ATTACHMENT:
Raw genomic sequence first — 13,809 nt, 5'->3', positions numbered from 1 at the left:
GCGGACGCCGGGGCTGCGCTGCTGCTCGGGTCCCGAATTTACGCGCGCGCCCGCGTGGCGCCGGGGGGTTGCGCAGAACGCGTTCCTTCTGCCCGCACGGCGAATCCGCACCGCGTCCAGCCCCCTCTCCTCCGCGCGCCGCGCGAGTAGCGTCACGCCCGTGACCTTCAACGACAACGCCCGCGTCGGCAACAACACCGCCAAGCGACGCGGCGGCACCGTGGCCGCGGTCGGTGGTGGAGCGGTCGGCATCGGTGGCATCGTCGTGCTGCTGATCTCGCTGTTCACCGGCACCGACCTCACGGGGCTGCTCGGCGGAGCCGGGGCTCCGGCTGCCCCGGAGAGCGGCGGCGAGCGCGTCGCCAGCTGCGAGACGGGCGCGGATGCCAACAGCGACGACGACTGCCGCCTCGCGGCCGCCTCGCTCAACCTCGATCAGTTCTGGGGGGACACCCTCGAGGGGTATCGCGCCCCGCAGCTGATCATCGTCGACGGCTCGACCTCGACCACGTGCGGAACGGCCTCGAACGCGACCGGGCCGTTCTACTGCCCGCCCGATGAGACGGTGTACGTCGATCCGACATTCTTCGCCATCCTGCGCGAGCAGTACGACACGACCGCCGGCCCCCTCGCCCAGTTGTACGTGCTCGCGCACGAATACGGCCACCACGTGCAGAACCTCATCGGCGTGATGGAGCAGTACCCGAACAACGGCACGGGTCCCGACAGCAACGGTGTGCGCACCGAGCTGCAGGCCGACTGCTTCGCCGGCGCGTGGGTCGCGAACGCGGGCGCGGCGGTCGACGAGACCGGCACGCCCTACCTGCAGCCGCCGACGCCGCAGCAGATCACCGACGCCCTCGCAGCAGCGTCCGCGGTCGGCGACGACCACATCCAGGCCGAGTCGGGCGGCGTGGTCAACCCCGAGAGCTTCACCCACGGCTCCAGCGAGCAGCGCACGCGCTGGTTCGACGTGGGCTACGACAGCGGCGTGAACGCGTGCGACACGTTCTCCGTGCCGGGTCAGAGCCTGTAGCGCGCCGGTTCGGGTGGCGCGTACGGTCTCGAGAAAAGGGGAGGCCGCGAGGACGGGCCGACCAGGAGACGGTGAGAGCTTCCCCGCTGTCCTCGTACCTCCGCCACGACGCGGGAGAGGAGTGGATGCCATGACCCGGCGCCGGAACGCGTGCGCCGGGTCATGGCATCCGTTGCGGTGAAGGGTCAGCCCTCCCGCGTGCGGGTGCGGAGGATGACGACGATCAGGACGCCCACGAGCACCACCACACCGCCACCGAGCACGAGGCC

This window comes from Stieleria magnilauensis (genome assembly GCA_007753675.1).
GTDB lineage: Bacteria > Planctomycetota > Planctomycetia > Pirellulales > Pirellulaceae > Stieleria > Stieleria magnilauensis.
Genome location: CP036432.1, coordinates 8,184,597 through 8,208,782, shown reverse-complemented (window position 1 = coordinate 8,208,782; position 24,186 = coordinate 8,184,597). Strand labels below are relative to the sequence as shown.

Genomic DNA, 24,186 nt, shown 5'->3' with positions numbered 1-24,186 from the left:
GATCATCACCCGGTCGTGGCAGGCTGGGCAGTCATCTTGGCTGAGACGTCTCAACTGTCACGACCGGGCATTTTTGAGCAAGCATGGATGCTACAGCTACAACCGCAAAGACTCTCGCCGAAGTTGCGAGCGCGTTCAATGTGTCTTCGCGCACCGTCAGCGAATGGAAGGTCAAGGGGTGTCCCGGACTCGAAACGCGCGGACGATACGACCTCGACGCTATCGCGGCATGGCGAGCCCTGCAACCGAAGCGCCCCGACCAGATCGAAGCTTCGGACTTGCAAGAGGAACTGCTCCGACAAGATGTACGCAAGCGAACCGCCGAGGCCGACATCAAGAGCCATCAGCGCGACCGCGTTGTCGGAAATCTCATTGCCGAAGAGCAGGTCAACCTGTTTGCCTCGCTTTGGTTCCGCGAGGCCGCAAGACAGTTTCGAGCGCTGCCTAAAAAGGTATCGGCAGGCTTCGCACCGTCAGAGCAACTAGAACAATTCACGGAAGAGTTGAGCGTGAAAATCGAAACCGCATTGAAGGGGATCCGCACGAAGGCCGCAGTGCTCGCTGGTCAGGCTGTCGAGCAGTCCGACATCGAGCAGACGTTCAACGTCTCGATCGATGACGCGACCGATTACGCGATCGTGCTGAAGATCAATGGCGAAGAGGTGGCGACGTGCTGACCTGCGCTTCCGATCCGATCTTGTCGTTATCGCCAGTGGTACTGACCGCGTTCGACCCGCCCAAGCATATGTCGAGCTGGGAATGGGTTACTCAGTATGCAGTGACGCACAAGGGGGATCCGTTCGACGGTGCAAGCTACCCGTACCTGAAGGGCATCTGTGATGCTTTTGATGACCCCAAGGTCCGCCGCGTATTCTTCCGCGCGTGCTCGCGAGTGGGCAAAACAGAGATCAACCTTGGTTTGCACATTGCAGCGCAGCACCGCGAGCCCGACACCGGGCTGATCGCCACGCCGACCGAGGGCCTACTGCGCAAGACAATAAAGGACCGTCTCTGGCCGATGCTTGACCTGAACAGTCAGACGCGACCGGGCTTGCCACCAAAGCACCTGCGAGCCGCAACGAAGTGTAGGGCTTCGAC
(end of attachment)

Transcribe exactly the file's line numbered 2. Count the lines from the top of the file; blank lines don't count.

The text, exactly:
GCGGACGCCGGGGCTGCGCTGCTGCTCGGGTCCCGAATTTACGCGCGCGCCCGCGTGGCGCCGGGGGGTTGCGCAGAACGCGTTCCTTCTGCCCGCACGGCGAATCCGCACCGCGTCCAGCCCCCTCTCCTCCGCGCGCCGCGCGAGTAGCGTCACGCCCGTGACCTTCAACGACAACGCCCGCGTCGGCAACAACACCGCCAAGCGACGCGGCGGCACCGTGGCCGCGGTCGGTGGTGGAGCGGTCGGCATCGGTGGCATCGTCGTGCTGCTGATCTCGCTGTTCACCGGCACCGACCTCACGGGGCTGCTCGGCGGAGCCGGGGCTCCGGCTGCCCCGGAGAGCGGCGGCGAGCGCGTCGCCAGCTGCGAGACGGGCGCGGATGCCAACAGCGACGACGACTGCCGCCTCGCGGCCGCCTCGCTCAACCTCGATCAGTTCTGGGGGGACACCCTCGAGGGGTATCGCGCCCCGCAGCTGATCATCGTCGACGGCTCGACCTCGACCACGTGCGGAACGGCCTCGAACGCGACCGGGCCGTTCTACTGCCCGCCCGATGAGACGGTGTACGTCGATCCGACATTCTTCGCCATCCTGCGCGAGCAGTACGACACGACCGCCGGCCCCCTCGCCCAGTTGTACGTGCTCGCGCACGAATACGGCCACCACGTGCAGAACCTCATCGGCGTGATGGAGCAGTACCCGAACAACGGCACGGGTCCCGACAGCAACGGTGTGCGCACCGAGCTGCAGGCCGACTGCTTCGCCGGCGCGTGGGTCGCGAACGCGGGCGCGGCGGTCGACGAGACCGGCACGCCCTACCTGCAGCCGCCGACGCCGCAGCAGATCACCGACGCCCTCGCAGCAGCGTCCGCGGTCGGCGACGACCACATCCAGGCCGAGTCGGGCGGCGTGGTCAACCCCGAGAGCTTCACCCACGGCTCCAGCGAGCAGCGCACGCGCTGGTTCGACGTGGGCTACGACAGCGGCGTGAACGCGTGCGACACGTTCTCCGTGCCGGGTCAGAGCCTGTAGCGCGCCGGTTCGGGTGGCGCGTACGGTCTCGAGAAAAGGGGAGGCCGCGAGGACGGGCCGACCAGGAGACGGTGAGAGCTTCCCCGCTGTCCTCGTACCTCCGCCACGACGCGGGAGAGGAGTGGATGCCATGACCCGGCGCCGGAACGCGTGCGCCGGGTCATGGCATCCGTTGCGGTGAAGGGTCAGCCCTCCCGCGTGCGGGTGCGGAGGATGACGACGATCAGGACGCCCACGAGCACCACCACACCGCCACCGAGCACGAGGCC